A 200 percent increase in maternal mortality since the lockdown beganAt least 24 women have died of birth-related complications in the last two months, compared to 80 deaths in all of last year.
Thirty-two-year-old Ganga Karki died on Friday due to postpartum complications. She had delivered a stillborn baby about two weeks ago and her health had steadily deteriorated since, leading her to be airlifted to Kathmandu from Sankhuwasabha. She died at the Paropakar Maternity and Women’s Hospital in Thapathali after failing to be admitted to a hospital with a functioning ventilator.
Alongside Karki, at least 24 women have died due to birth-related complications in the last two months, according to the Family Welfare Division of the Department of Health Services. This is an almost 200 percent increase in maternal mortality rate since the lockdown was enforced on March 24. A total of 80 women died from birth complications in the last fiscal year.
"Even more women could have died of birth and pregnancy-related complications, as the data from the division is collected from some major maternity hospitals,” said former health secretary Dr Sudha Sharma. "The real picture could be much more alarming."
Nepal has already missed its own 2020 target to reduce maternal mortality to 125 per 100,000 live births from the country’s current rate of 239 deaths per 100,000 live births. The ongoing lockdown—which has meant prohibitions on public movement and all non-essential transport, and a drastic limitation on health care services as hospitals focus on Covid-19—only made things worse, say experts.
The institutional delivery rate, which was already low at around 59 percent, has declined further. A complete halt to public transportation has meant that more women are compelled to give birth at home. Numerous health facilities have also stopped providing services due to fears of Covid-19 transmission.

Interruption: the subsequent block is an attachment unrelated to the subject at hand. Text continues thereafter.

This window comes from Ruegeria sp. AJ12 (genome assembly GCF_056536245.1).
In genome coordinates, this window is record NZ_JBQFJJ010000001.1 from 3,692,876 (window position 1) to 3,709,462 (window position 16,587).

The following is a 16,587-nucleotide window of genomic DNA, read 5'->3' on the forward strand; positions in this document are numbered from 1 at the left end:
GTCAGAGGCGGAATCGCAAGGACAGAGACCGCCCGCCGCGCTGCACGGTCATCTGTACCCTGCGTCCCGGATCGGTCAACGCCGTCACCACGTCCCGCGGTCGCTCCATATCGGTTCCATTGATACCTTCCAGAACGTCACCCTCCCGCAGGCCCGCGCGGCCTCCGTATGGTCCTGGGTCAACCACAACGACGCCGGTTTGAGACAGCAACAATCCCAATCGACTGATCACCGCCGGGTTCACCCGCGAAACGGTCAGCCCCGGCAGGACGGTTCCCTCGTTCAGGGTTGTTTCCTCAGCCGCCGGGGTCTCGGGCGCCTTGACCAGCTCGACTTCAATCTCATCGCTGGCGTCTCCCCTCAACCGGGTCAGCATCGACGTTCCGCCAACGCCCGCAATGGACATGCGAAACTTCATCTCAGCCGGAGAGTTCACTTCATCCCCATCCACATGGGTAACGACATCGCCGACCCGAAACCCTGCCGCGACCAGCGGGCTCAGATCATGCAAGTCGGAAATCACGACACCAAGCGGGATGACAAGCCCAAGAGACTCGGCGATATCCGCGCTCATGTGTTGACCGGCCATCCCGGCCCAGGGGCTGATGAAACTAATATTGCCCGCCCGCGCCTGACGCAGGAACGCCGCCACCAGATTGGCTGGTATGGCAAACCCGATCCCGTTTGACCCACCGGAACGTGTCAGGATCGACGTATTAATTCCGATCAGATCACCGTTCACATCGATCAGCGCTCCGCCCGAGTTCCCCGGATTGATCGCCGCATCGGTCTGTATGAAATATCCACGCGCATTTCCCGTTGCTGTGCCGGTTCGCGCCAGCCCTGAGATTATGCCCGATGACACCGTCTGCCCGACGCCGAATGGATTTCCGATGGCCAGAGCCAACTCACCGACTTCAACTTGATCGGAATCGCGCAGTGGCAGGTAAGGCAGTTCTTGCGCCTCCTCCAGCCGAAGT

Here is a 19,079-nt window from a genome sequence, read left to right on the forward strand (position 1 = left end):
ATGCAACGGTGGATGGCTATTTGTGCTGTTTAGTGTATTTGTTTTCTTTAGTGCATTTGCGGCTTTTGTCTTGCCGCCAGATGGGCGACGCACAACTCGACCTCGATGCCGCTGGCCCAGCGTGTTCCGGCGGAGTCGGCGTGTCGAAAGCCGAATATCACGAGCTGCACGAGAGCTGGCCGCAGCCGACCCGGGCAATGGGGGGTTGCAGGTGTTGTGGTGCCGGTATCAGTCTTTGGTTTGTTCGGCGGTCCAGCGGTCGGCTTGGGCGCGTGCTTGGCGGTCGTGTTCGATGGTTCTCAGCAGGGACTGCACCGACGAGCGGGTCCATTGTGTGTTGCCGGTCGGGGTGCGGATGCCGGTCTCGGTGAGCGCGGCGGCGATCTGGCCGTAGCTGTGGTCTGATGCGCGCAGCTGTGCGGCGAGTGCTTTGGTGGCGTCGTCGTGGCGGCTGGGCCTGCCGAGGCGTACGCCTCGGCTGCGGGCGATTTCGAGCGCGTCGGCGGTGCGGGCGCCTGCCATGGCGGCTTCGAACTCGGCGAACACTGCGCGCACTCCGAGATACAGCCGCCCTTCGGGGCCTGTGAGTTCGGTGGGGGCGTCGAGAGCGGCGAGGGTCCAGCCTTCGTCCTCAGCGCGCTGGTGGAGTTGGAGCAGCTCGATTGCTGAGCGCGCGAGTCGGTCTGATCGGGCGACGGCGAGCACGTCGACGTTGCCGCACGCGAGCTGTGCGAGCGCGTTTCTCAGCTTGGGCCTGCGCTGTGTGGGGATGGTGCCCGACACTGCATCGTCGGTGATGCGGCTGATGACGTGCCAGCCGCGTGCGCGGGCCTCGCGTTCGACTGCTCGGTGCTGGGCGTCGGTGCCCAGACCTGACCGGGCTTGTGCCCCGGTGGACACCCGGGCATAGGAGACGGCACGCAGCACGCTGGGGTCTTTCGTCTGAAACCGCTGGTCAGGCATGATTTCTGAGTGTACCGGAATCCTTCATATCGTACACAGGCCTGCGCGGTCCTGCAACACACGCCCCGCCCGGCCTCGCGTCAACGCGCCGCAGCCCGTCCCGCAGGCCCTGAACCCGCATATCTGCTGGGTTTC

Antenatal and postnatal visits have all but stopped due to a lack of services and public transportation. Even postnatal care provided by the Health Ministry via trained nursing staff who visit the homes of new mothers has stopped due to Covid-19.
Haemorrhages, infections and pre-eclampsia are the major reasons behind maternal deaths. Karki, the woman who died on Friday, was suffering from pre-eclampsia. Nepal has been promoting institutional delivery to prevent such complications, with the government making delivery services free at state-run health facilities.
"But what is more alarming is that women are dying even in health facilities,” said Sharma. “Due to a lack of easy access to transportation, pregnant women are reaching health facilities in late stages, sometimes only after developing severe complications. Doctors too can’t do anything when patients’ conditions become severe."
An official at the family welfare division told the Post that more women are dying in health facilities due to hospitals refusing to admit them without a Covid-19 test report.
“It takes at least 24 hours to get a polymerase chain reaction test report, and until then, critical patients do not survive,” said the official who spoke on condition of anonymity. "No one is paying heed to those serious problems."
Former health secretary Sharma said that the Health Ministry needs to ensure that pregnant women and those with serious medical issues have easy access to transportation if more deaths are to be prevented during the lockdown.
"More people could die of other ailments when we are focussed on Covid-19,” said Sharma. “The government needs to direct all agencies, including the police and the army, to provide emergency transportation to the emergency case."